Materials Used in Selective Laser Melting (SLM)

Selective Laser Melting (SLM) refers to the additive manufacturing (AM) process that builds up a complex three-dimensional (3D) object by using a laser beam to melt powder materials [1]. SLM has been considered one of the most versatile technologies as it can process a wide variety of materials, particularly metals and alloys [2]. Its most suited applications are in the aerospace, automotive, construction, food, and jewellery industries [3].

The most common powder materials used in SLM include:

  • Steel and iron-based alloys
  • Nickel-based alloys
  • Titanium-based alloys
  • Aluminium alloys
  • Alumina
  • Silicon carbide
  • Yttria stabilised zirconia


Here, you will learn about:

  • What selective laser melting is
  • What materials are used for selective laser melting
  • How the market for selective laser melting is expected to grow
  • What would some future applications of selective laser melting be


(Credit: 3D natives)

What is selective laser melting?

SLM is an additive manufacturing process in which powder materials are melted using a high-power laser and solidified in successive layers to produce a complex 3D physical model [1]. This process uses metal powders as raw materials [2]. A thin layer of the metal powder is deposited on a substrate plate, and the laser heats and melts the powder particles following a computer-aided design (CAD) [2]. SLM is also known as laser powder bed fusion (LPBF) or direct metal laser melting (DMLM) [1]. Some of SLM’s advantages and limitations include the following [4][5].

Table 1. Advantages and Limitations of the Selective Laser Melting Technology



High accuracy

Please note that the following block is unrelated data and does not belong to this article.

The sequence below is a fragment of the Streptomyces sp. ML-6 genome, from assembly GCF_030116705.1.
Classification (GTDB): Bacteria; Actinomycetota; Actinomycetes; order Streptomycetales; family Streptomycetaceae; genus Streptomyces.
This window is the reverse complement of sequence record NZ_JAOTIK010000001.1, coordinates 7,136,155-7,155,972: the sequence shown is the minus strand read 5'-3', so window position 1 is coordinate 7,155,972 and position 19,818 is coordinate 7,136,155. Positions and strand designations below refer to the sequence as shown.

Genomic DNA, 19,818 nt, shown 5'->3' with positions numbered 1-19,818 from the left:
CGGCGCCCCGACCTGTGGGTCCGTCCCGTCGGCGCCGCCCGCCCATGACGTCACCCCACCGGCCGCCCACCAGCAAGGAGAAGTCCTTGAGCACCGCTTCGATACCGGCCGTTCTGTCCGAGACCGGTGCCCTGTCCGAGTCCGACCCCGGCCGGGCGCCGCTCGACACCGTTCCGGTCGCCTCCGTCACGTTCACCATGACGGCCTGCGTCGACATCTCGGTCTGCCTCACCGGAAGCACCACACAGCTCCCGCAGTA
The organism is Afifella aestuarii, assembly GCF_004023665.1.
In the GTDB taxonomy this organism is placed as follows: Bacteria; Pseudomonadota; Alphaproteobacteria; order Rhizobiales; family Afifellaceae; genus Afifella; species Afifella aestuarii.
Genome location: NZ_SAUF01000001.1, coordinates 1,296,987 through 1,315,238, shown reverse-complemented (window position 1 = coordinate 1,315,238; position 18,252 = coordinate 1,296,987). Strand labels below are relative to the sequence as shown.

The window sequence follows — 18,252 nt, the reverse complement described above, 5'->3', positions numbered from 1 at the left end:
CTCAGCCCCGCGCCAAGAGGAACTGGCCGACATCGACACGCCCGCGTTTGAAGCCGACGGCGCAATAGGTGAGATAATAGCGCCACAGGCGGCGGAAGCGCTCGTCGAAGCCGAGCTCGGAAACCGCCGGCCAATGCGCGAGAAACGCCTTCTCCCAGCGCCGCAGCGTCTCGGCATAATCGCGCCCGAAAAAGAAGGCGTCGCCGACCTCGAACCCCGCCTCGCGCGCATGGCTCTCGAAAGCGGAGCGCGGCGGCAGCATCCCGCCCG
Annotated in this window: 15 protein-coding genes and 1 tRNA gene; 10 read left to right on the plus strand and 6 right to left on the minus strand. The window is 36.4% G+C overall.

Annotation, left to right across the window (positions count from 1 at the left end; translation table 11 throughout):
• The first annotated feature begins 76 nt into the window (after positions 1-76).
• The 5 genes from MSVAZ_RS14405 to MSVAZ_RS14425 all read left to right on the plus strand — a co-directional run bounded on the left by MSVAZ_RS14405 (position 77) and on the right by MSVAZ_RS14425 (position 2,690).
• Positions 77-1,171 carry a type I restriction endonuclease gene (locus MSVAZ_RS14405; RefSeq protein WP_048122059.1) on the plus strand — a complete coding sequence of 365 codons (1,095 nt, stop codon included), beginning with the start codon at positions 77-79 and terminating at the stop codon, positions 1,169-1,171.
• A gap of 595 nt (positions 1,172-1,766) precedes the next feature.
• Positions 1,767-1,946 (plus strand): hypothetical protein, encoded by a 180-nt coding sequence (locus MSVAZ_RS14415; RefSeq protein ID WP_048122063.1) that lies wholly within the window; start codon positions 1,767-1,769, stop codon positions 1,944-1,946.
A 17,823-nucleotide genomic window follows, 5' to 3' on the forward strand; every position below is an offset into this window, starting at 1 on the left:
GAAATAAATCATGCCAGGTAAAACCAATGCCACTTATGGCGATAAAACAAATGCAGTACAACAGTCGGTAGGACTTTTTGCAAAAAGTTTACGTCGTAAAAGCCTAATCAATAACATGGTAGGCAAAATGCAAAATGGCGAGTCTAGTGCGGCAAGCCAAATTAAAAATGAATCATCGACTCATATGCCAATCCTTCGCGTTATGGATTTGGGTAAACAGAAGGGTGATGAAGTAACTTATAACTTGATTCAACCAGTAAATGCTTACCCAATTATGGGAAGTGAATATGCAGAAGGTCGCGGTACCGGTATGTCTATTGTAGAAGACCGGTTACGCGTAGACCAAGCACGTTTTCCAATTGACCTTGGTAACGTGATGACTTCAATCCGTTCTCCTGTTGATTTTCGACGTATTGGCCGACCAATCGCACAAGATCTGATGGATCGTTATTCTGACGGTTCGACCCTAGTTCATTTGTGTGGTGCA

Accuracy requires longer durations in the process


High surface roughness and high residual stress

Minimal post-processing

Anisotropic properties

Wide variety of materials (some under development)

Deficiency of quality on-line control

Allows the creation of complex and unique shapes from metal powders

High cost of equipment and materials

Surface structuring (including micro- and nano-structuring)

Requires an inert gas supply

High recyclability of the raw material

Difficulty in removing powder from small channels

What materials are used for selective laser melting?

Early applications of SLM only included cast iron, titanium, and nickel. These were used mainly due to their abundance in nature, opportunities for widespread applications, and cost. Later, SLM research progressed, and other metals were included such as aluminium, copper, cobalt, tungsten, and their alloys and composites [4]. Table 2 presents an overview of some of the most common metal powders used in SLM and their applications.

Table 2. Materials for Selective Laser Melting




Alloy Examples

Steel and Iron-based alloys

High corrosion resistance

High strength (less malleable)

Surface roughness

Relative density (>90%)


Medical and biomedical (i.e., implants)

Dental (i.e., orthodontic products)

Heat exchangers

Lightweight structures (i.e., honeycomb-like structures)

Other application (i.e., filter elements)





304L stainless steel

316L stainless steel

H13 tool steel

H20 tool steel

Maraging steel

Ultra-high carbon steel

Titanium-based alloys

High relative density (>98%)

Superior shear strength (higher or equal compared to its counterparts)

Surface roughness

Low porosity

Medical and dental (i.e., body prosthesis, dental implants)

Lightweight structures (i.e., scaffolds)







Nickel-based alloys

High-temperature resistance

Fatigue strength

Excellent corrosion resistance